Velazquez v. Artus

Filing 10

-CLERK TO FOLLOW UP-DECISION AND ORDER dismissing 1 Petition for Writ of Habeas Corpus filed by Luis Velazquez and denying a Certificate of Appealability. (Clerk's Office is requested to close case.). Signed by Hon. Michael A. Telesca on 3/11/15. (AFB)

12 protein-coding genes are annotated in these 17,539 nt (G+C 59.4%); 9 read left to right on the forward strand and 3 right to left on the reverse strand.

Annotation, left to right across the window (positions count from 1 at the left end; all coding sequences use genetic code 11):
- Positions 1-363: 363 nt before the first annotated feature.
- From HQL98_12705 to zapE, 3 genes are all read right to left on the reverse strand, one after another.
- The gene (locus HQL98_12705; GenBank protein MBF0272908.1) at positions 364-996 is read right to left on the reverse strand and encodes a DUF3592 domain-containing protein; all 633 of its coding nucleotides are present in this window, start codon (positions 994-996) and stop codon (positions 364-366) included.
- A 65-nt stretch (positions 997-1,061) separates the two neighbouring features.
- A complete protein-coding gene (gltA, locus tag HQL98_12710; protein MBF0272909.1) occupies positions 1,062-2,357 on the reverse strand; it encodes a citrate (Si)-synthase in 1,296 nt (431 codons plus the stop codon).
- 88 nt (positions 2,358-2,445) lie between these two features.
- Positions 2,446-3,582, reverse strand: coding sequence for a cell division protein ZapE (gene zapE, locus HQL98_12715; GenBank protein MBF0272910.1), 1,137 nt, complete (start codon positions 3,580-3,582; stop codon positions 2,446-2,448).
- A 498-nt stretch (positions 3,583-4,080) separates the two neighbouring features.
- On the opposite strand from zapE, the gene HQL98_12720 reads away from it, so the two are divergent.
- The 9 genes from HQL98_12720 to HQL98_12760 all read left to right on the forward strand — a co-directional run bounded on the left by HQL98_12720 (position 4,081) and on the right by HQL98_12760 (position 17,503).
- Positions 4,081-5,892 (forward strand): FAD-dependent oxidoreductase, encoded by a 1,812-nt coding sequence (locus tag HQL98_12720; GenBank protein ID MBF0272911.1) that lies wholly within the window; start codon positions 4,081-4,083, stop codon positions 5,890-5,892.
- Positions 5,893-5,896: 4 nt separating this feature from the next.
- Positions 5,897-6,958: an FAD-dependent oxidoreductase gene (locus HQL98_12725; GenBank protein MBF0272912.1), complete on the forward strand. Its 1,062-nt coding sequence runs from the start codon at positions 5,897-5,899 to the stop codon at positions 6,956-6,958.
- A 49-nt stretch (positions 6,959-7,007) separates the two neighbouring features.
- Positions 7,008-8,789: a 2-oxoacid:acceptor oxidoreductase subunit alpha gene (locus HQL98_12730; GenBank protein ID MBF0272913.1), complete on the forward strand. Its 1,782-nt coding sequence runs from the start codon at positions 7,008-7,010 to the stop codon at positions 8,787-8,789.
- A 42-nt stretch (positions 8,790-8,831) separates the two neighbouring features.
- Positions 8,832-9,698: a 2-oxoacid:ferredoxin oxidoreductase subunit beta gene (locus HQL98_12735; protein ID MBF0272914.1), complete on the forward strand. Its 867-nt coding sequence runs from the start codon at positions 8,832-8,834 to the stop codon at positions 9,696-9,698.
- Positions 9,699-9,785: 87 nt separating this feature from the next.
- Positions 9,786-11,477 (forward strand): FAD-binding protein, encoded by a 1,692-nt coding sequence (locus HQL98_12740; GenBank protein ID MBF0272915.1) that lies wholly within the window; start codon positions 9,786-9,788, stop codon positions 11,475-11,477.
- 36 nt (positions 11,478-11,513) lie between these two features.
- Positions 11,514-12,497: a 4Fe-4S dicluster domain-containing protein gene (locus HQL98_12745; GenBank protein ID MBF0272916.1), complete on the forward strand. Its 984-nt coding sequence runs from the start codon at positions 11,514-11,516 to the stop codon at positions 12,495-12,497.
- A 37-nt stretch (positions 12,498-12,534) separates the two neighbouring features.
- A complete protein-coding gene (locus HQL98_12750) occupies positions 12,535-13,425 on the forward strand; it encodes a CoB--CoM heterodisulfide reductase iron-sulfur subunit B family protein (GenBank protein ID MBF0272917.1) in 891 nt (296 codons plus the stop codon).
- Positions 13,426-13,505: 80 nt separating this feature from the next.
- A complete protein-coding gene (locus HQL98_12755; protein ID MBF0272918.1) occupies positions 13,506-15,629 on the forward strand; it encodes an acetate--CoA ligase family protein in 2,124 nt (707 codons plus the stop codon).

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UNITED STATES DISTRICT COURT WESTERN DISTRICT OF NEW YORK LUIS VELAZQUEZ, Petitioner, -vs- No. 6:14-CV-06265(MAT) DECISION AND ORDER DALE ARTUS, Respondent. I. Introduction Proceeding pro se, Luis Velazquez (“Velazquez”), filed a petition for a writ of habeas corpus pursuant to 28 U.S.C. § 2254, alleging that he is being unconstitutionally detained in Respondent’s custody. Petitioner is incarcerated pursuant to a judgment, entered on June 8, 2007, in Monroe County Court (Keenan, J.) of New York State, following a jury verdict convicting him of Murder in the Second Degree (N.Y. Penal Law (“P.L.”) § 125.25(1)), Criminal Possession of a Weapon in the Second Degree (P.L. § 265.03(2)), and two counts of Criminal Possession of a Weapon in the Third Degree (P.L. § 265.02(1), former (4)). II. Factual Background and Procedural History On August 11, 2006, Petitioner indicted by a Monroe County grand jury on two counts of murder in the second degree (intentional and felony murder), one count of criminal possession of a weapon in the second degree, and two counts of criminal possession of a weapon in the third degree. The indictment alleged -1- that, on June 27, 2006, Petitioner, either alone or with others, in the course of a robbery or attempted robbery, intentionally caused the death of Noel Olmeda Ortiz (“Ortiz”) by shooting him with a firearm. At Petitioner’s trial, the prosecution called Ortiz’s commonlaw wife, Linda Torres (“Torres”), who testified that she lived at 115 Murray Street, in apartment #2, with Ortiz and her two children. Torres estimated that she had known Petitioner for about 8 months, having met him at church when they first arrived in the United States from Puerto Rico. At some point, Torres and Petitioner had argued over some work had failed to perform on her car. Although Petitioner and his wife had made up with Torres, she nevertheless stopped attending church. Ortiz, however, continued to attend church and socialize with Petitioner. On June 27, 2006, at about 1:30 p.m., Ortiz came home and ate lunch, after which the whole family laid down to take naps. At about 2:38 p.m., Ortiz received a call on his cell phone. Torres heard him walk to the back of the apartment, open the door, and close the door. She then heard yelling and the sounds of pushing, scuffling, and fighting, so loud that the walls “tremble[d] like if the house was fighting with something.” T.255.1 Upon hearing several gunshots, Torres got out of bed and ran 1 Citations to “T.” refer to pages from the transcript of Petitioner’s trial, submitted by Respondent in connection with his response to the petition. -2- to the back stairway. She opened the door and looked down from the top of the stairs and saw Petitioner, wearing a white t-shirt and blue pants, holding a pistol and standing over Ortiz, who was lying on the floor, bleeding. T.255-56. Petitioner looked up at Torres, who yelled at him, demanding to know what he had done and stating she was going to call the police. Petitioner pointed the gun at Torres but said nothing. At that point, Torres’ children were standing behind her. Petitioner grabbed a black bag that was lying on the second step from the bottom of the stairs and the keys to Torres’s car. Petitioner then left the apartment through the back door. From a window in the back hallway, Torres watched as Petitioner unlocked the door to her van. Just then, a black van with tinted windows backed into the driveway towards their garage. Petitioner jumped into the van on the passenger side, and the van drove away. Torres ran out to the street, screaming for help. Meanwhile, a neighbor, Della Smith (“Smith”), was sitting on her porch at 83 Masseth Street when she heard two “pops” and “then three more[.]” T.241. When Smith looked to the corner of Murray and Masseth Streets, she saw “a car facing out from that [i.e., Torres’s] driveway, and a guy came running out of the back of the building and around the front of that vehicle into the passenger’s side[.]” T.242. Smith could not see the face of the man who was running, but he appeared to be “a light-skinned black or a Spanish -3- person” in his twenties, about 5'4" or 5'5" tall and 180 pounds, and wearing baggy pants, an oversized white T-shirt, and a backwards baseball cap. He was holding one hand close to his side. T.243-44.2 When Torres ran outside into the street, she encountered her neighbor Eileen Gates (“Gates”). Gates was unable to understand Torres, who was speaking rapidly in Spanish. Gates and another neighbor went over to Torres’s apartment at 115 Murray Street to try to find out what was happening. There Gates found Ortiz “sitting on his legs in a fetal position[.]” T.234. Gates asked him his name but got no response, although she did feel a pulse. While she was speaking on the phone with the 911 operator, Gates ceased to detect any pulse. Officers Glaze and Hinman of the Rochester Police Department arrived on the scene where several neighbors directed them to apartment #2 at 118 Murray Street. There they found Ortiz being tended to by Gates. Officer Hinman saw one spent shell casing on the stairs and two on the floor near Ortiz. During their investigation of the crime scene, the police found a wrapped-up, brick-shaped package underneath Ortiz’s body, which contained 2.18 pounds, or approximately one kilogram, of 2 At the time, Petitioner was 29-years-old, 5'6" tall, and weighed 170 pounds. T.438-39. -4- cocaine.3 At the top of the stairwell, “directly above where the subject was found,” the police found a plastic bag which contained $5,320 in cash and “dummied up large rolls of money[.]” T.341-43, 415, 473. Newspaper had been cut into the shape of bills and rolled into the interior of the money bundles to make it appear as though the bag contained $20,000 to $40,000 in cash. The police also recovered five spent .40-caliber casings and four projectiles. During the autopsy of Ortiz, the coroner found five gunshot wounds but could not determine the order in which the bullets had been fired. One shot (“Bullet A”) had entered and exited the left cheek, then passed into the left chest just below the collar bone, tearing a hole in the aortic arch before exiting through the right mid-back. T.504-05. Stippling on Ortiz’s forehead, around the eye, indicated “a close range of fire, perhaps up to a couple of feet away.” T.508-10. According to the coroner, this bullet caused lethal injuries. Bullet B, which had inflicted non-lethal injuries, had been fired at a slightly further distance than Bullet A. It entered through Ortiz’s left ear, traveled into his upper neck, and exited his upper back. Bullet C had entered “just to the left of midline on the chest[,] . . . fairly low down on the chest[.]” T.520. That shot had penetrated the liver, and had exited the lower 3 Torres testified that she did not know how the cocaine came to be located in the back stairwell of their apartment or why there was over $5,300 in cash in the vicinity of her deceased common-law husband’s body. Torres denied that Ortiz was involved in trafficking drugs to and from Puerto Rico, claiming that he sold cars for a living. Torres was on welfare, but both she and Ortiz owned Rolex watches. -5- back. The large abrasion mark around the entrance wound from Bullet C indicated that it had been inflicted at close range and was, “in fact, . . . a contact wound[.]” T.521-22; 461. Bullet D paralleled Bullet C’s trajectory and exited close to Ortiz’s kidneys. Bullets C and D were fatal since they both lacerated the liver, causing internal bleeding. Bullet E entered “the palm side of the left forearm,” shattered “the bones of the forearm right where they join the elbow,” and then exited from the elbow. Toxicology testing revealed the presence of cocaine in Ortiz’s system. There was no doubt, however, that the cause of death was multiple gunshot wounds. The county firearms examiner determined that the five shell casings all were .40-caliber. Three of the casings had been fired from one .40-caliber semi-automatic pistol, while two of the casings both had been fired from a different pistol (either a .40caliber or 10 millimeter handgun). Two of the four .40-caliber projectiles recovered at the scene had been fired from the same Smith & Wesson .40-caliber handgun, or the same 10 millimeter handgun. T.455. The remaining two projectiles were “fired .40 caliber class bullet[s]” that had been fired from a different gun than the first two projectiles. However, the firearms examiner “could not determine if they [the latter two projectiles] were fired from the same gun, although they had the same rifling characteristics present[.]” T.456-57. Without being able to examine -6- the firearms themselves, the firearms examiner could not determine whether the projectiles had been fired from the same guns that had discharged the casings. The bullet hole in the gray sweater worn by Ortiz at the time of his death was consistent with the type of hole created by a close contact gunshot. T.460-61. Petitioner was apprehended in Springfield, Massachusetts on July 17, 2006, when officers there spotted a vehicle matching the description that had been broadcasted by the Rochester police. When the Springfield officers drove by the vehicle, Petitioner “quickly turned away from” the officers and pulled in front of an autodetailing shop. Petitioner jumped out of the car and ran into the shop. After obtaining the owner’s permission to search the building, the officers found Petitioner inside one of the vehicles with the seat reclined all the way back. Petitioner gave his name as Mitchell Lazu and a false date of birth. When he was brought to the police station, Petitioner admitted his identity and gave his actual birthdate. Petitioner did not testify, and the defense called no witnesses. On April 26, 2007, the jury returned a verdict finding Petitioner not guilty of felony murder, but guilty of intentional murder. The jury also convicted him of the three counts involving weapons-possession. T.676-80. On June 8, 2007, Judge Keenan sentenced Petitioner to a concurrent sentences, the longest of -7- which was an indeterminate term of 25 years to life on the murder conviction. Petitioner filed a counseled brief appealing his conviction. On November 16, 2012, the Appellate Division, Fourth Department, of New York State Supreme Court unanimously affirmed the conviction. People v. Velazquez, 100 A.D.3d 1504 (4th Dep’t 2012). On January 29, 2013, the New York Court of Appeals denied Petitioner’s leave application. People v. Velazquez, 20 N.Y.3d 1015 (2013). In papers dated March 4, 2013, Petitioner filed a pro se motion to vacate the judgment pursuant to New York Criminal Procedure Law (“C.P.L.”) § 440.10 in Monroe County Court (DeMarco, J.). The motion was denied the motion on April 8, 2013, for the reasons stated in the prosecution’s answering affirmation. The Appellate Division denied leave to appeal on July 8, 2013. This timely habeas petition followed, in which Petitioner asserts the following grounds for relief: (1) the trial court erred in submitting a written copy of a portion of the jury charge to the jurors; (2) the evidence of intentional murder was legally insufficient; (3) the verdicts on the intentional murder and second-degree weapons possession counts were against the weight of the credible evidence; (4) the sentence was harsh and excessive because the trial court relied on incorrect information; (5) the prosecutor failed to disclose evidence pursuant to Brady v. Maryland, 373 U.S. 83 (1963); and (6) trial counsel was ineffective -8- for failing to investigate the alleged Brady evidence and failing to retain a forensic expert to testify regarding this evidence. Respondent answered the petition, asserting the defenses of non-exhaustion and procedural default with regard to the jury charge and weight of the evidence claims. Respondent alternatively argues that these claims are not cognizable on habeas review and are without merit. Respondent concedes that Petitioner’s legal sufficiency, excessive sentence, Brady, and ineffective assistance claims are exhausted, but argues that they are meritless. Petitioner did not file a reply brief. For the reasons set forth below, the petition is dismissed. III. Discussion A. Error in Submitting Part of the Jury Instructions in Writing to Jurors Near the beginning of deliberations, the jury sent out a note which requested “the description of each count and the law that applies to that count.” T.660. The trial judge noted, “It seems to me that if the request is for a read back it would be for the entire charge, not just the elements.” Id. The prosecutor was not opposed to the jury having the charge in writing if they wanted it. Defense counsel said that he would consent to “the two murder and the three weapons [charges]” but “[n]othing else though.” T.661. The trial judge then informed the jury that he could submit the written instructions to the jury, since counsel had “consented to my charges on the five indicted counts being submitted to you in -9- written fashion”; in the alternative, the judge said he could verbally re-instruct the jury as to those charges. T.661-62. The jury foreperson said that the jury would prefer the written charge. T.661-62. Outside of the jury’s presence, the trial judge provided counsel with copies of the “substantive charge on the five indicted counts,” the language of which was “the exact charge” that the judge had shown to counsel prior to summations. T.662. After reviewing the language, defense counsel requested redaction of the words “previous conviction” in a heading regarding one of the weapons counts, and the prosecutor consented to that redaction. T.662-63. The trial judge noted that the heading, which appeared in the “OCA [Office of Court Administration] template,” had not been read to the jury when it was charged initially. T.663. Neither counsel had any other redaction requests. T.664. Petitioner contended on appeal that the trial court erred in providing a written copy of the pattern jury instructions relating to the charges because doing so was not based on a specific jury request as contemplated by C.P.L. § 310.30.4 The Appellate Division held that the claim was unpreserved, and disagreed that the court committed a “mode of proceedings error” such that preservation was 4 This statutory section provides in pertinent part that “[w]ith the consent of the parties and upon the request of the jury for further instruction with respect to a statute, the court may also give to the jury copies of the text of any statute which, in its discretion, the court deems proper.” N.Y. CRIM. PROC. LAW § 310.30. -10- not required. Velazquez, 100 A.D.3d at 1505 (citations omitted). The Appellate Division concluded that, in any event, the trial court had properly responded to the jury’s request. Id. (citations omitted). Petitioner’s habeas claim regarding the alleged error in responding to the jury’s request is premised solely on C.P.L. § 310.30. Because it is based on a provision of state statutory law, it does not present a question of federal constitutional magnitude amenable to habeas revew. See, e.g., Serrano v. Kirkpatrick, No. 11-cv-2825, 2013 WL 3226849, at *11 (S.D.N.Y. June 25, 2013) (“[T]o the extent that Petitioner also argues that the trial court erred by failing to comply with N.Y. CRIM. PROC. LAW § 310.30, that argument must be denied. A claim premised on a violation of [§ 310.30] does not allege a violation of a federally protected right,’ as required by AEDPA.”) (quoting Cornado v. Bellnier, No. 10 Civ. 5265(RA)(HBP) 2012 WL 6644637, at *5 (S.D.N.Y. Sept. 20, 2012), report and recommendation adopted by 2012 WL 6681692 (S.D.N.Y. Dec. 21, 2012); footnote omitted). Accordingly, the jury response claim cannot provide a basis for habeas relief and is dismissed as non-cognizable. B. Legal Insufficiency of the Evidence Petitioner asserts, as he did on direct appeal, that there was insufficient evidence that he committed intentional murder, either as a principal or an accomplice. The Appellate Division rejected -11- Petitioner’s legal insufficiency claim on the merits. Velazquez, 100 A.D.3d at 1505 (citations omitted). As discussed further below, the Court finds that the Appellate Division did not incorrectly apply federal law. In Jackson v. Virginia, 443 U.S. 307 (1979), the Supreme Court held that a habeas court reviewing the legal sufficiency of the evidence supporting a state conviction must look to state law for “the substantive elements of the criminal offense[,]” id. at 324 n.16, and then consider the trial proof in the light most favorable to the prosecution. Id. at 319. The habeas court must uphold the conviction if “any rational trier of fact[, viewing the evidence in the light most favorable to the prosecution,] could have found the essential elements of the crime beyond a reasonable doubt.” Id. at 319 (emphasis in original). “[T]he standard enunciated in Jackson remains a difficult one for petitioners to meet.” Gruttola v. Hammock, 639 F.2d 922, 927 (2d Cir. 1981). Under P.L. § 125.25(1), a defendant is guilty of second degree (intentional) murder when, acting with the intent to cause the death of another person, he does so. N.Y. PENAL LAW § 125.25(1). A defendant acts intentionally with respect to a result “when his conscious objective is to cause such result[.]” N.Y. PENAL LAW § 15.05(1)). Petitioner was charged as an accessory under P.L. § 20.00, which provides that “[w]hen one person engages in conduct which constitutes an offense, another person is criminally liable -12- for such conduct when, acting with the mental culpability required for the commission thereof, he solicits, requests, commands, importunes, or intentionally aides such person to engage in such conduct.” N.Y. PENAL LAW § 20.00. The Appellate Division found that there was “a valid line of reasoning and permissible inferences from which a rational jury could have found the elements of the crime proved beyond a reasonable doubt[,]” Velazquez, 100 A.D.3d at 1505 (quotation and citation omitted), given that “[a] witness [i.e., Torres] who knew [Petitioner] testified that she saw him standing over the bleeding victim, gun in hand, almost immediately after the shots were fired. When that witness told [Petitioner] that she was going to call the police, [Petitioner] pointed the gun at her before he fled.” Velazquez, 100 A.D.3d at 1506. The Appellate Division further found that “the fact that the victim was shot in the head, neck and chest, and that several shots were fired from close range, established the intent to kill element” of second-degree murder. Id. See also, e.g., People v. Gonzales, 1 N.Y.3d 464, 467 (2004) (finding that “defendant was guilty of an intentional shooting or no other” where defendant “shot the victim once in the chest, once in the face from 6 to 18 inches away, six times in the back of the head from approximately six inches away, and twice in the back”). The Appellate Division considered Petitioner’s “subsequent flight” out of state as further evidence of his consciousness of guilt. Id. -13- (citation omitted). Petitioner notes that although Torres testified that she saw him holding a handgun at the moment she discovered Ortiz in the stairwell, there was no proof that the gun Petitioner possessed was loaded, had been discharged, or otherwise contributed to Ortiz’s death. Petitioner points out that neither Torres nor any other witness saw Petitioner take any action in furtherance of intentional murder. With respect to the identity of Torres’ killer, it is important to note that “the testimony of a single, uncorroborated eyewitness is generally sufficient to support a conviction.” Edwards v. Jones, 720 F.2d 751, 755 (2d Cir. 1983) (citations omitted). New York courts have consistently held that even in the absence of an eyewitness who actually sees who killed the victim, circumstantial evidence establishing the killer’s identity can constitute legally sufficient evidence. See, e.g., People v. Cantres, 238 A.D.2d 56, 59-60 (1st Dep’t 1997) (“given the close proximity of the elevator to the front stairwell and the marked direction of defendant’s movement toward the front stairwell, there was a reasonable view of the evidence from which the jury could infer that defendant entered the front stairwell[,]” and “[c]onsidering the brief period between defendant’s entry into the stairwell and the absence of evidence that anyone else was in the stairwell with the decedent at the time of the shooting, there was also a reasonable view of the evidence from which to infer that -14- defendant was the perpetrator”); People v. Ruiz, 211 A.D.2d 829, 830 (2d Dep’t 1995); People v. Martinez, 197 A.D.2d 539, 540 (2d Dep’t 1994). Here, although no one actually watched as Ortiz was shot multiple times, the jury was entitled to draw reasonable inferences from the circumstantial evidence, which included the following: At least two guns were fired during the murder, and no gun was recovered at the scene. Petitioner was seen by Torres holding a handgun, and thus there was proof that he possessed at least one firearm. When Torres told him she was going to call the police, Petitioner briefly trained his gun on her before leaving the stairwell with a black bag and her car keys. She then saw Petitioner get into the passenger-side of a van and be driven away from the crime scene. Viewing this evidence in the light most favorable to the prosecution, there clearly was a valid line of permissible inferences leading to a rational conclusion that Petitioner was guilty, at least as an accomplice, of intentionally causing Torres’ death by shooting him multiple times at close range. See, e.g., People v. Ruiz, 211 A.D.2d at 830 (two eyewitnesses testified they heard gunshots being fired on the street and saw the defendant jogging away from the location where the victim was found; one of these witnesses saw the defendant holding a semi-automatic handgun; “[t]his evidence was legally sufficient to permit the inference that the defendant fired the -15- shots, and his intent to cause death is manifest by his act of repeatedly shooting the victim”) (citations omitted). C. Sentence Based on Misinformation Petitioner argues that his sentence is excessive, because the trial court relied on purported misinformation in the pre-sentence report (“PSR”). Petitioner renews his appellate argument that these supposedly erroneous statements influenced the trial court’s sentencing decision, and that the trial court failed to weigh petitioner’s status as a father and his absence of any violent convictions. The Appellate Division summarily rejected this claim on the merits. Velazquez, 100 A.D.3d at 1506. “Misinformation or misunderstanding that is materially untrue regarding a prior criminal record, or material false assumptions as to any facts relevant to sentencing, renders the entire sentencing procedure invalid as a violation of due process.’” United States v. Malcolm, 432 F.2d 809, 816 (2d Cir. 1970) (citing Townsend v. Burke, 334 U.S. 736, 740-41 (1948)). Although an error in the PSR may require resentencing, the error must amount to “misinformation of a constitutional magnitude[,]” United States v. Tucker, 404 U.S. 443, 447 different (1972), if the meaning that the sentencing judge sentence “might had known have [the been correct information.” Id. at 448 (footnote omitted). Petitioner asserts that Judge Keenan based the sentence on certain statements in the PSR that Petitioner had shot Ortiz -16- “multiple” times, and that “[b]ased on the record of phone calls back and forth, the victim was set up for something to happen, or his death was the result of a ‘drug deal gone bad.’” Respondent’s Memorandum of Law (“Resp’t Mem.”) at 31 (quoting PSR).5 The Court does not find that there was anything misleading or incorrect about the foregoing statements. The medical evidence clearly established that Ortiz had been shot at close range at least five times. By its guilty verdict, the jury found that the prosecutor had proven, beyond a reasonable doubt, that Petitioner was accessorially liable for intentional murder. New York law does not assign different levels of culpability to principals and accessories. See, e.g., People v. distinction Duncan, 46 between N.Y.2d 74, liability as 79-80 a (1978) principal (“There and is no criminal culpability as an accessory and the status for which the defendant is convicted has no bearing upon the theory of the prosecution.”) (citations omitted). The Court turns next to the statement in the PSR speculating that “[b]ased on the record of phone calls”, Ortiz “was set up for something”. Resp’t Mem. at 31 (quoting PSR). Petitioner argued on appeal that this statement was not based on any evidence offered at trial. Although the jury did hear testimony from Torres that Ortiz had received a call on his cell phone just before he opened the 5 Respondent did not file the PSR, as it is confidential. It will not be necessary for Respondent to forward a copy of the PSR to the Court for in camera review. -17- back door, Petitioner is correct that there was no evidence adduced at trial regarding a “series of calls”. However, this claim of prejudice is based purely on speculation, for in his next sentence Petitioner admits that the reference to the calls “possibly influenc[ed]” the court’s sentencing. If the misinformation had no effect on the sentence, then there is no basis for resentencing. See Castillo v. Donelly, No. 06-cv-3388, 2007 WL 1395463, at *6 (E.D.N.Y. May 7, 2007) (although PSR contained an inaccuracy as to which crime petitioner pleaded guilty to and the judge misspoke when he repeated that mistake, these errors had no impact on the sentence actually imposed); Ramos v. Superintendent, Sing Sing Corr. Facility, No. 11-cv-4929, 2014 WL 243148, at *7 (S.D.N.Y. Jan. 22, 2014) (claim that court “‘likely took’ the allegedly false information into account at sentencing, because the information was contained in the presentence report” had no basis where the sentencing court did not refer to the information and relied instead on the circumstances of the crime and the petitioner’s criminal history). Finally, Petitioner’s assertion that the trial court abused its discretion in sentencing, by not adequately taking into account his positive constitutional characteristics, claim. The top does count not on present which a federal Petitioner was convicted, second-degree murder, is a class A–I felony under New York law. N.Y. PENAL LAW § 125.25. The statutory sentencing range for -18- a class A–I felony is an indeterminate term having a minimum length of 15 to 25 years and a maximum of life in prison. See id., §§ 70.00(2)(a), 70.00(3)(a)(i). Although Petitioner was sentenced to the maximum possible, his sentence still was within the applicable statutory range, and the trial court did not act outside of the discretion afforded to it. E.g., Ferguson v. Walker, No. 00Civ.1356(LTS)(AJP), 2002 WL 31246533, at *10 (S.D.N.Y. Oct. 7, 2002). D. Verdicts Against the Weight of the Evidence Petitioner’s claim that the verdicts finding him guilty of intentional murder and second-degree weapons possession were against the weight of the credible evidence are not cognizable on federal habeas review. See Maldonado v. Scully, 86 F.3d 32, 35 (2d Cir. 1996) (stating that “assessments of the weight of the evidence or the credibility of witnesses are for the jury and not grounds for reversal on appeal;” deferring to the jury's assessments of the particular weight to be accorded to the evidence and the credibility of witnesses); People v. Bleakley, 69 N.Y.2d 490, 495 (1987) (explaining that a “weight of the evidence” argument is a pure state law claim grounded in C.P.L. § 470.15(5), which permits an appellate court in New York to reverse or modify a conviction where it determines “that a verdict of conviction resulting in a judgment was, in whole or in part, against the weight of the evidence”) (quotation omitted). -19- E. Brady Violation Petitioner reasserts his contention, raised in his C.P.L. § 440.10 motion, that the prosecutor failed to disclose that the police recovered the victim’s gray sweater and his broken pair of eyeglasses, which he had been wearing at the time of the shooting. According to Petitioner, this amounted to a violation of the prosecutor’s due process obligations under Brady. The C.P.L. § 440.10 court summarily rejected this claim for the reasons stated in the prosecutor’s opposing affirmation, i.e., that there was no suppression of the items, because defense counsel was apprised of their existence during the exchange of discovery, and, in any event, the items did not constitute Brady material. A true Brady claim has three elements: “The evidence at issue must be favorable to the accused, either because it is exculpatory, or because it is impeaching; that evidence must have been suppressed inadvertently; and by prejudice the State, must have either ensued.” willfully Strickler or v. Greene, 527 U.S. 263, 281-82 (1999). “[T]he government does not bear the burden of establishing that documents were not withheld; it is [Petitioner]’s burden to prove that the government failed to disclose evidence favorable to [Petitioner].” Harris v. United States, 9 F. Supp.2d 246, 275 (S.D.N.Y. 1998) (citing United States v. Payne, 63 F.3d 1200, 1208 (2d Cir. 1995)). Moreover, “evidence is not considered to have been suppressed within the meaning of the -20- Brady doctrine if the defendant or his attorney ‘“either knew, or should have known, of the essential facts permitting him to take advantage of [that] evidence.”’” Payne, 63 F.3d at 1208 (quotations omitted). Here, as the prosecutor noted in his response to the C.P.L. § 440.10 motion, Petitioner’s own supporting exhibits indicated that both the gray sweater and the pair of glasses were listed on the property custody report provided to defense counsel during discovery. Also, the prosecutor’s letter dated August 28, 2006, informed defense counsel that “[t]he property described in the property custody reports is available for the defense to view[.]” Petitioner’s Exhibits B & D to C.P.L. § 440.10 Motion; see SR-308 to SR-309; SR-206 to SR-208). The prosecutor cannot be said to have “suppressed” any potential Brady material, since she disclosed the existence of the sweater and glasses, well before trial, and offered to make them available for defense counsel’s inspection. Petitioner’s Brady claim therefore fails as a matter of law. F. Ineffective Assistance of Trial Counsel Petitioner claims, as he did in support of his C.P.L. § 440.10 motion, that trial counsel was ineffective for allegedly not inspecting alleged Brady material (i.e., the sweater and the glasses) and for not hiring an expert to conduct forensic testing on these items. The C.P.L. § 440.10 court summarily rejected this claim. -21- Under Strickland v. Washington, 466 U.S. 668 (1984), to prevail on a claim of ineffective assistance of counsel, a petitioner must establish two components. The first is deficient performance–that counsel’s performance “fell below an objective standard of reasonableness.” Id. at 688, 694. Prejudice is the second half of an ineffective assistance claim, and it is shown when there “a reasonable probability that, but for counsel’s unprofessional errors, the result of the proceeding would have been different.” Id. at 694. In his C.P.L. § 440.10 motion, Petitioner argued that “[d]efense [c]ounsel did not check the glasses for any blood, DNA, skin etc.,due to the fact that someone elses [sic] fist could have broken those glasses . . . .” SR-292. With regard to the glasses, Petitioner contends that if they bore traces of DNA from a third party (i.e., someone other than Petitioner or Ortiz), defense counsel could have argued that Ortiz physically fought with someone other than Petitioner. Even if the glasses did contain DNA material from someone other than Petitioner and Ortiz, such evidence would not have been of material, exculpatory value given that the police recovered ballistics material suggesting at least two firearms were used in the shooting, and that Petitioner was indicted as an accessory. In other words, the presence of another shooter already was contemplated by the prosecution and DNA material from a third party on Ortiz’s glasses would not have excluded Petitioner as a -22- principal shooter, or an accessory to person who did the shooting. There is no reasonable probability of a different result, and Petitioner therefore cannot demonstrate prejudice. Turning next to the sweater, Petitioner states in his C.P.L. § 440.10 motion that counsel erroneously failed to “secure” the sweater “for personal testing and rebuttal evidence through testimony and concerning an Intent Element of Murder, Bullet holes, Burns on Sweater Material, etc. . . . .” Id. It is not entirely clear what Petitioner believes forensic testing of the sweater would have revealed. As noted above, the firearms expert testified that the sweater had a hole in the chest area that appeared to have been made by a “contact” gunshot. T.460-61. Petitioner may have believed that defense counsel should have obtained an expert witness who would have opined that the hole in the sweater was not caused by a “contact” gunshot. Assuming arguendo that such an expert was available to testify to that effect, it would not have had any appreciable effect on the verdict because there was other, additional evidence that Ortiz was shot at close range. In particular, the coroner concluded that, based on the soot and stippling on Ortiz’s face, at least two bullets (Bullets A and B) were fired from “a couple of feet” away from Ortiz’s cheek and ear. T.530-10, 513-17. Thus, as Respondent notes, the close-range nature of the shooting was established by Bullets A and B (neither of which penetrated the sweater). The firearms expert’s testimony that -23- Bullet C made a “contact” hole in the chest area of the sweater was not necessary for the prosecution to establish that Ortiz was shot twice in the head at close range. In other words, even if an expert could have testified that the hole in the sweater was not caused by a contact gunshot, there is no reasonable probability that such evidence would have affected the verdict, much less created a reasonable doubt where none existed, given the uncontroverted evidence that Ortiz sustained two close-range, fatal gunshots to the head. In sum, Petitioner’s complaints about trial counsel’s performance are based on pure speculation and are without merit. IV. Conclusion For the reasons discussed above, the petition (Dkt. #1) is dismissed. As Petitioner has failed to make a substantial showing of a denial of a constitutional right, no certificate of appealability will issue. See 28 U.S.C. § 2253(c)(2). Petitioner must file any notice of appeal with the Clerk’s Office, United States District Court, Western District of New York, within thirty (30) days of the date of judgment in this action. SO ORDERED. S/ Michael A. Telesca HONORABLE MICHAEL A. TELESCA United States District Judge DATED: Rochester, New York March 11, 2015 -24-